Each of us has a different rhythm. To wake up, to eat, to take a shower, to pack, to get dressed, to have breakfast and to be ready. What really happens in this context doesn’t really matter right now. There is no right or wrong in this sense. Only we, as individuals, have the power to understand how much time we need for each task to be made. The how doesn’t really matter, but rather the goal that has to be reached. And this is how my education worked. From an early age I learned to manage my time. In the smallest details. I never really looked at the clock to calculate how long it took me to brush my teeth, or to take a shower, but today, after so many years, I have an estimate that is already part of me. If I am tired and feel the need to sleep a little longer, I know I will have to speed up some tasks. If I want to have a quieter morning, I have to wake up a bit earlier. And within this individual management context, my sisters and I understood that we had different rhythms. That we had different needs. That within these individual movements, we had to organize in order to achieve the goal set, while understanding that we were also interconnected. The bathroom was one for three. The kitchen was not so big for five. And so our mornings unfolded, even during the week. Almost like a dance. While one got up and headed for the kitchen, the other took advantage of the empty bathroom to take a bath, while the other perhaps slept for five more minutes, or took used the time to pack the backpack. And all this was also added to our parents schedule. Due to mistakes in the construction of the old building that we all lived together, it was not possible to bathe in both bathrooms at the same time, because the flow of hot water was brutally interrupted. So there was always the announcement out loud: “I am taking a shower”, and one at the end that said: “ready, next!”. We moved like that. Without previous coordination, but in an organized way, we took turns in the spaces and in the tasks, so that we were all at the door - almost always - very punctual.
And what does that have to do with what I'm living today? I keep moving like this. I observe the rhythm of others, I adapt, within my own needs. Over time, I have come to understand the time it takes me for a task - and I am always learning from new tasks. Whether it's in a daily routine, or displacement between spaces or even the creative process. How long does it take me to create a piece of art? On different surfaces? Can I estimate how long I will be at a client's house? How long does it take me to get there? How long does it take me to prepare the material, to get inspired, to make a snack pause, to draw lines, to close the backpack, and still be in time for a meeting in the afternoon? The punctuality that my parents set as a goal helps me today to accurately estimate the time I take to complete my tasks. My days become more productive. I have learned to add value to my moments. To optimize my compositions. I learned that time is really relative. That it's flexible. That I can be flexible, but that I can also optimize it to the maximum when I set myself to such a goal. How I get there - or how you get there - doesn't matter. It's an exercise that with time and practice can be beautifully developed., What matters in the end is reaching the goal within the limits you set yourself up to. One step at a time. Start with the small tasks of your everyday life. Test, play and gamify your experience. Celebrate each achievement and give yourself a little reward - to keep you moving. Gradually increase your challenges, experiment, develop yourself. Don’t be afraid of making mistakes. Over time I guarantee that you will gain not only self-knowledge, but also a fun time management experience that can make you an even more productive person - and thereby also make your business more profitable.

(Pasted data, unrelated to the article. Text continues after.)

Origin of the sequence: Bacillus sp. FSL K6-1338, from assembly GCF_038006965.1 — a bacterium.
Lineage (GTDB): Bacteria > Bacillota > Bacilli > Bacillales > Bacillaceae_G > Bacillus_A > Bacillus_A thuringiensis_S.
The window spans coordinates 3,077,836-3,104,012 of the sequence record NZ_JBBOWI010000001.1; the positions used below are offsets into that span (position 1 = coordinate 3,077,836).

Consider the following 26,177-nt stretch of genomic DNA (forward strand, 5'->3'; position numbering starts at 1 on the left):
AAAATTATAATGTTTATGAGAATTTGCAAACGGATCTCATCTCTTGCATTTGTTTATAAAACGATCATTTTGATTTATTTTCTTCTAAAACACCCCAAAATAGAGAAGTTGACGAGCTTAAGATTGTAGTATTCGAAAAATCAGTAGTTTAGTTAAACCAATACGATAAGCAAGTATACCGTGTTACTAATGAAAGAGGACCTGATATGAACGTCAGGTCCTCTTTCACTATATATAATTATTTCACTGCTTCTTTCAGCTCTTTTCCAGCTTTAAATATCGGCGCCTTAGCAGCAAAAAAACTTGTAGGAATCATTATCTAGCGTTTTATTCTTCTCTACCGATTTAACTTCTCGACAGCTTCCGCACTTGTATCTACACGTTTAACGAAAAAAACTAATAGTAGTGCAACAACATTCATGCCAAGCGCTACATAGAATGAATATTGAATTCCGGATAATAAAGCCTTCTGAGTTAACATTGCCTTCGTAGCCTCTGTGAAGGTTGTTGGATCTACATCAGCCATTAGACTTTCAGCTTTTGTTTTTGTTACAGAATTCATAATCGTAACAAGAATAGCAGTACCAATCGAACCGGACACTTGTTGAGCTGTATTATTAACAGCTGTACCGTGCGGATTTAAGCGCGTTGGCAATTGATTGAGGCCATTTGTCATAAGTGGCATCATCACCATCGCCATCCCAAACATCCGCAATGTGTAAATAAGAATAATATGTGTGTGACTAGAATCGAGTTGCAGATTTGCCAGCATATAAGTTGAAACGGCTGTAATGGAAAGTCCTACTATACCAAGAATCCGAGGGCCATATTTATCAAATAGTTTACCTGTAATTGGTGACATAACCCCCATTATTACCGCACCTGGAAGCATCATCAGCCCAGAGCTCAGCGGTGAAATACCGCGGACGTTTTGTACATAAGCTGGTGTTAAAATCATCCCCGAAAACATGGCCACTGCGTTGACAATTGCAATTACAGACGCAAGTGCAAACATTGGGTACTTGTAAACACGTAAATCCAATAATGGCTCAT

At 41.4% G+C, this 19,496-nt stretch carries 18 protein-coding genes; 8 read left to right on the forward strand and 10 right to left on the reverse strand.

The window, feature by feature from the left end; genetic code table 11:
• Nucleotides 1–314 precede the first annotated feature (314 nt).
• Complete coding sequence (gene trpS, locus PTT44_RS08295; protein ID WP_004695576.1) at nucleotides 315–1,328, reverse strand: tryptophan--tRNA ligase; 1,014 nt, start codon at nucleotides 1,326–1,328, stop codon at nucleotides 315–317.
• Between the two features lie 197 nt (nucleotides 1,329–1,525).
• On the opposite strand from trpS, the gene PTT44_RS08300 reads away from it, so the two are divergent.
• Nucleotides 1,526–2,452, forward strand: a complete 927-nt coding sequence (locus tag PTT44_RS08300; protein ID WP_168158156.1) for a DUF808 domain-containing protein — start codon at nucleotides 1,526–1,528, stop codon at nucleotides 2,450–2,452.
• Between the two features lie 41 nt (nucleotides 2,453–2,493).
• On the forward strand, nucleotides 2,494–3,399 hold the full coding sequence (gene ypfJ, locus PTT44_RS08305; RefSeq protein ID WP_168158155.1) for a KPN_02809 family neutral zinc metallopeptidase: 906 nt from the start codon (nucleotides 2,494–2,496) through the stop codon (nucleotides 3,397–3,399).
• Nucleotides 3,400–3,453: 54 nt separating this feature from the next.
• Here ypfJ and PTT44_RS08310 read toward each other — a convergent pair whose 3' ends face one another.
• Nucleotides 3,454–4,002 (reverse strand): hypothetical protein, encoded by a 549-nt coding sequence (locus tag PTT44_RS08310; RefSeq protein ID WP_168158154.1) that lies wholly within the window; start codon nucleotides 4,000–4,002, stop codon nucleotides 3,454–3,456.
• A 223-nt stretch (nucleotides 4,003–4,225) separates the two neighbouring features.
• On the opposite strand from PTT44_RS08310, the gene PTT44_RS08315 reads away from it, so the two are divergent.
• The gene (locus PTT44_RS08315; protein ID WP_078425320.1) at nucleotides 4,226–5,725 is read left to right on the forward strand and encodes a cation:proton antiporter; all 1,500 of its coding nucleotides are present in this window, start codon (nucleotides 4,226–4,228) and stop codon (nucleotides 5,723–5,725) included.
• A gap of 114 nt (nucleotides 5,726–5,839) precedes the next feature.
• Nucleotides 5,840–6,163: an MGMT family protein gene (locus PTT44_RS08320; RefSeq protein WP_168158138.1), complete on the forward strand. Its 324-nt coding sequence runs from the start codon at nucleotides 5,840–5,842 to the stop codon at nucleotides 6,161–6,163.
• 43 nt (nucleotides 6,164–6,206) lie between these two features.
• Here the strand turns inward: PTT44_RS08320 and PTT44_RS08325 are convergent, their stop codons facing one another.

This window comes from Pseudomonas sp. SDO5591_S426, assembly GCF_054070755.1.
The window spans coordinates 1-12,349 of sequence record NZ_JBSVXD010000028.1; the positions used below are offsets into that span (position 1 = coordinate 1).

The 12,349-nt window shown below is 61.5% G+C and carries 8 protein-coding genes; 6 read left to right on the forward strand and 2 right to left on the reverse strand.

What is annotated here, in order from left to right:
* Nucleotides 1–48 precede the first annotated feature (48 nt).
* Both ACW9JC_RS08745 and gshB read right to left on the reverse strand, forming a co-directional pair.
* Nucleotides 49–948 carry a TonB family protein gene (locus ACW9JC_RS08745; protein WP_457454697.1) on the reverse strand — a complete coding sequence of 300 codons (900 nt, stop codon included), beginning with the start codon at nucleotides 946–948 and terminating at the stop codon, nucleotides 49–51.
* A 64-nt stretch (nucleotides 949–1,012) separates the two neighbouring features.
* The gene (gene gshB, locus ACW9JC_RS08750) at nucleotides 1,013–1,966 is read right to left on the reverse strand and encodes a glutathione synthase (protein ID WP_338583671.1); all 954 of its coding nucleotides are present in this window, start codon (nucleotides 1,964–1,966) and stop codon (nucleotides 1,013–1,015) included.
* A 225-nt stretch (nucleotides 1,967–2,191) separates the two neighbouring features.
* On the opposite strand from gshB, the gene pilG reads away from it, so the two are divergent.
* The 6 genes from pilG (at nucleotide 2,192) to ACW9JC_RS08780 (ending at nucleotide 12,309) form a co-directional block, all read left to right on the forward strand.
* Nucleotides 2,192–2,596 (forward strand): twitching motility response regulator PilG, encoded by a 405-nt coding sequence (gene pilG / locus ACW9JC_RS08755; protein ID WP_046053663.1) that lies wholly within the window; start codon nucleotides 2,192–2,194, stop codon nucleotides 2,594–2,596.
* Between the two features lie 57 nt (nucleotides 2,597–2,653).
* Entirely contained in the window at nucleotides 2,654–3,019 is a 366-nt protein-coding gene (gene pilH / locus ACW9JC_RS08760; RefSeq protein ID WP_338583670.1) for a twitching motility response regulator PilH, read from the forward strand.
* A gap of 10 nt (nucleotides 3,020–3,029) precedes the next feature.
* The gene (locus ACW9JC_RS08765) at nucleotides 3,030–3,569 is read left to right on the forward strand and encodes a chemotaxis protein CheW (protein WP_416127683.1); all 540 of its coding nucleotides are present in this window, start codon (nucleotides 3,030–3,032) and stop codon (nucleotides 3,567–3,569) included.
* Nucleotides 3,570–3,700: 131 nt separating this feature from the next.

And - as I see the chief of the cabin moving to announce the airport approaching, I feel the pressure in my ears while the plane descends a few meters in between the clouds. One more reflection is born, optimized within the space and time I had available. I gamified my experience. This post. And I felt really good of having accomplished one more task in my week - right up in the clouds, travelling between destinations.
Leia o texto em português, aqui :)
We are surrounded by systems. They can be structural, social, political, educational, and personal. To me, realising that I am part of my own system, changed my perspective of life and art.
In 22 years I’ve already lived in 14 different places - counting only those where I’ve stayed 3 months, at least.
I was invited as a contributor. I connected. I participated in a few sessions, but was also part of the support team to the YIPs organising the forum. I was in front of the stage, but also standing behind the stage. I read between the lines and then drew lines on a panel that grew through the five days of the Forum.